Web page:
From Academic Kids
Therapsids, previously known as the "mammal-like reptiles", are an order of synapsids. Traditionally, synapsids were referred to as reptiles, however when the term is used cladistically the taxon also includes the mammals, which are descended from the cynodont therapsids.
Therapsids became the dominant land animals during the Middle Permian, and consisted of three major clades, the dinocephalians, the herbivorous anomodonts, and the mostly carnivorous theriodonts, with the carnivorous biarmosuchians as a paraphyletic assemblage of primitive forms. After a brief burst of evolutionary diversity, the dinocephalians died out in the later Middle Permian (Guadalupian), but the anomodont dicynodonts and the theriodont gorgonopsians and therocephalians flourished, and were joined at the very end of the Permian by the first cynodonts.
Like all land animals, the therapsids were seriously affected by the end Permian extinction event, with the very successful gorgonopsians dying out altogether, and the remaining groups being represented by only one or two families of a few species each surviving into the Triassic. Of these, the dicynodonts, now represented by a single family of large stocky herbivores, the Kannemeyeridae, and the medium-sized cynodonts (including both carnivorous and herbivorous forms), flourished worldwide throughout the Early and Middle Triassic, but then died out across much of Pangea at the end of the Carnian (Late Triassic), although they continued for some time longer in the wet equatorial band and the south.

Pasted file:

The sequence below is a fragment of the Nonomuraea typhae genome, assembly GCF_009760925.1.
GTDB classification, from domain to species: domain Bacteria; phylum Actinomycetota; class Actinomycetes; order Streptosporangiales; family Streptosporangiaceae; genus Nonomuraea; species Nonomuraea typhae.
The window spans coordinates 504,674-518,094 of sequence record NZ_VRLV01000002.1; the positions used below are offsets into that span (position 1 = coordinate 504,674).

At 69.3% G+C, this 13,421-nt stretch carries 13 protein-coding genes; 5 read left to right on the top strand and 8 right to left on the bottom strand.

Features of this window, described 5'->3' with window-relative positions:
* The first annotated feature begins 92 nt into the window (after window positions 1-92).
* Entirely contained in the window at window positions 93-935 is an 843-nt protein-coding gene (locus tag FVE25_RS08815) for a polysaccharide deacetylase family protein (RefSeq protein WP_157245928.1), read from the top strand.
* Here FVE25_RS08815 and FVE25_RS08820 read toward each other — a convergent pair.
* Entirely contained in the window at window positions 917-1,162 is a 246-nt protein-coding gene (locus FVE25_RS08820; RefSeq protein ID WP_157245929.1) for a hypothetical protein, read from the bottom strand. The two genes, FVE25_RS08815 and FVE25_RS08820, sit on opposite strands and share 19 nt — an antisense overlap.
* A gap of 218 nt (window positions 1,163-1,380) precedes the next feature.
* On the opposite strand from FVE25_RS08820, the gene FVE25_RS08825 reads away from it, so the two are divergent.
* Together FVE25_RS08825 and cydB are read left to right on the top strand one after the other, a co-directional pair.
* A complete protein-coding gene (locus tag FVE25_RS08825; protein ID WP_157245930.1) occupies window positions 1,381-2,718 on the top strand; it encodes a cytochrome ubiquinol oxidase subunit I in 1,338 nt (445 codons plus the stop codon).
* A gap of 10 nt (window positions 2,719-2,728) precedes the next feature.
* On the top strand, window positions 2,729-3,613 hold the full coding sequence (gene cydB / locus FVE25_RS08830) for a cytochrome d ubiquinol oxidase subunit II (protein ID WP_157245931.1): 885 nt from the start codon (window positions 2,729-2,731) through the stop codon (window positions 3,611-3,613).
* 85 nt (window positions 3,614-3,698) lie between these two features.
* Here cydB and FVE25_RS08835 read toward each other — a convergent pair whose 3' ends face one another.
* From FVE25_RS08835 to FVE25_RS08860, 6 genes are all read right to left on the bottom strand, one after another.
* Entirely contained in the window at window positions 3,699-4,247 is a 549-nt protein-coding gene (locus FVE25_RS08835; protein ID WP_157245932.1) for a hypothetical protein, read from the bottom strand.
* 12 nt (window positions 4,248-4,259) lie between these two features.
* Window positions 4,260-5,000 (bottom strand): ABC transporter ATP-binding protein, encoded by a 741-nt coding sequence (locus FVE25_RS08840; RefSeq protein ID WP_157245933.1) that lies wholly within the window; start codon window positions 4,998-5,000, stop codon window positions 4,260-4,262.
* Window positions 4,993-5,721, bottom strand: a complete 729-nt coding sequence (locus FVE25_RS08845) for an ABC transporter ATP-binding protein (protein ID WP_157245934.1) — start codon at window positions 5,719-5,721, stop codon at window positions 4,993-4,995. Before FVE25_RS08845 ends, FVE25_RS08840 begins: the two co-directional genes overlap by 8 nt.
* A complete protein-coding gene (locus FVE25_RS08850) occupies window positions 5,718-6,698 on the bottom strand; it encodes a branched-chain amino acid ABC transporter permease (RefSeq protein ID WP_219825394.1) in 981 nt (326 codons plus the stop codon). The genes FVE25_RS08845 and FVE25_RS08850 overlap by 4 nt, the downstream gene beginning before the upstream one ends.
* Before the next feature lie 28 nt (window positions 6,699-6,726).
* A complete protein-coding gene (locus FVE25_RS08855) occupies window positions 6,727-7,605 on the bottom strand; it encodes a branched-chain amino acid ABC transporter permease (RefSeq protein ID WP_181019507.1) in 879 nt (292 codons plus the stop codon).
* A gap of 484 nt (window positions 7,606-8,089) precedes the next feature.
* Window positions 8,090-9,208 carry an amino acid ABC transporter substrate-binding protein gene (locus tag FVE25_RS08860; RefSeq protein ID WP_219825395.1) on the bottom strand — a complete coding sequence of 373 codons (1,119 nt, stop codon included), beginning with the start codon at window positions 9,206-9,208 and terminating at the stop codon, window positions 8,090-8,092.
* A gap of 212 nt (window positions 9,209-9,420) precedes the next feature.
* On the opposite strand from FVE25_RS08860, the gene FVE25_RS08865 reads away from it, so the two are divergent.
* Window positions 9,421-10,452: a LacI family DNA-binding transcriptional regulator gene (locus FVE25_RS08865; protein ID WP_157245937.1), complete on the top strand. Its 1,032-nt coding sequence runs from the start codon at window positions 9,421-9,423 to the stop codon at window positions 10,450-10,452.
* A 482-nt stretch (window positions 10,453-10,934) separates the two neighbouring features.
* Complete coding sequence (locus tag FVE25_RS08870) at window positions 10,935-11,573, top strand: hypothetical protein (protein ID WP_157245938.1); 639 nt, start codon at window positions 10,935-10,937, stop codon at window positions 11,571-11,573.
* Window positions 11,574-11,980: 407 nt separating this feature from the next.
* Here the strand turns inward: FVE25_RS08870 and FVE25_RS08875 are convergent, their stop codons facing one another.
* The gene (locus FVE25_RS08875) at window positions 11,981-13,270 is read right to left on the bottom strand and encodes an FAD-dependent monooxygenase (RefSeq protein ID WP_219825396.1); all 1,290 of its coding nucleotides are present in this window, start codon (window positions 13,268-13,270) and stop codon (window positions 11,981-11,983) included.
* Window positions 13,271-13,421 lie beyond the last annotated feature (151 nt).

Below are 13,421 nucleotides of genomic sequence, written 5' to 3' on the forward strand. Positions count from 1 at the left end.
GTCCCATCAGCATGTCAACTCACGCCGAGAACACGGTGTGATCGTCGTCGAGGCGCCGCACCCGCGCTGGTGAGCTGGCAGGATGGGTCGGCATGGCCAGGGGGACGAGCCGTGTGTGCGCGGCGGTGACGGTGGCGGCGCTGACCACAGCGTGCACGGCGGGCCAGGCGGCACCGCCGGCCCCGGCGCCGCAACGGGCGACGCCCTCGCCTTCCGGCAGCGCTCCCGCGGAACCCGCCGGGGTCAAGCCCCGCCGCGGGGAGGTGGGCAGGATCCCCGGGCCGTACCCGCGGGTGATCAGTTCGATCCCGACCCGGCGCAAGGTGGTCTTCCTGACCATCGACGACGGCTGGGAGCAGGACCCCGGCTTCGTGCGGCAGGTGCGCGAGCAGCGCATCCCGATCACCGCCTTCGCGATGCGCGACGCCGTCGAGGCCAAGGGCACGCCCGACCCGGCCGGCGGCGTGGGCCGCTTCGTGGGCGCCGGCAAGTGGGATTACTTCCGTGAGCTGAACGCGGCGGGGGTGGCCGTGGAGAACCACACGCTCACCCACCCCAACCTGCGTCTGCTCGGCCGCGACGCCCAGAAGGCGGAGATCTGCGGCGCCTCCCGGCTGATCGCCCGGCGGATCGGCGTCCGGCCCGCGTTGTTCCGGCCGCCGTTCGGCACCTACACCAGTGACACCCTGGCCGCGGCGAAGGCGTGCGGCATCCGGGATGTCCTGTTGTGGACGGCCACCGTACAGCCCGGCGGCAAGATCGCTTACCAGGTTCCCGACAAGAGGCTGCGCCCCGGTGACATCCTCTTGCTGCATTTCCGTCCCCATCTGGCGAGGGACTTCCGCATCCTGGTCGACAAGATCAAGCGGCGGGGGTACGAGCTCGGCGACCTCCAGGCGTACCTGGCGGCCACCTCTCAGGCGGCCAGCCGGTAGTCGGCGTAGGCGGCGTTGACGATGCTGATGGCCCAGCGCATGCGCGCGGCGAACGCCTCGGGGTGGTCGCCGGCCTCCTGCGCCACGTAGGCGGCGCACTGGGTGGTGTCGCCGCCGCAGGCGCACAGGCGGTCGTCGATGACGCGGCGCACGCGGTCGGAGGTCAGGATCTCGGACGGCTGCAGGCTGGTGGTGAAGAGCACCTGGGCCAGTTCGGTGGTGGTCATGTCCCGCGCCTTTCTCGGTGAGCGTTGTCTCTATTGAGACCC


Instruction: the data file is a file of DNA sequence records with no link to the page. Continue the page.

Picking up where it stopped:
Some exceptions were the yet still further derived eucynodonts. At least three groups of them survived.
- The extremely mammal-like family, Tritylodontidae, survived into the Early Cretaceous.
- An extremely mammal-like family, Tritheledontidae, are unknown later than the Early Jurassic.
- The third group, Morganucodon and similar animals, were stem-mammals.
- "Therapsida: Mammals and extinct relatives (http://tolweb.org/tree?group=Therapsida)". Tree of Life.
- "Unit 400: Therapsida: overview (http://www.palaeos.com/Vertebrates/Units/400Therapsida/000.html)". Palaeos.
- Benton, M. J. (2004), Vertebrate Paleontology, 3rd ed. Blackwell Science Ltd
- Carroll, R. L. (1988) Vertebrate Paleontology & Evolution, W.H. Freeman & Company, NY
- Romer, A.S. (1966) Vertebrate Paleontology University of Chicago Press, 1933; 3rd ed.he:תרפסידה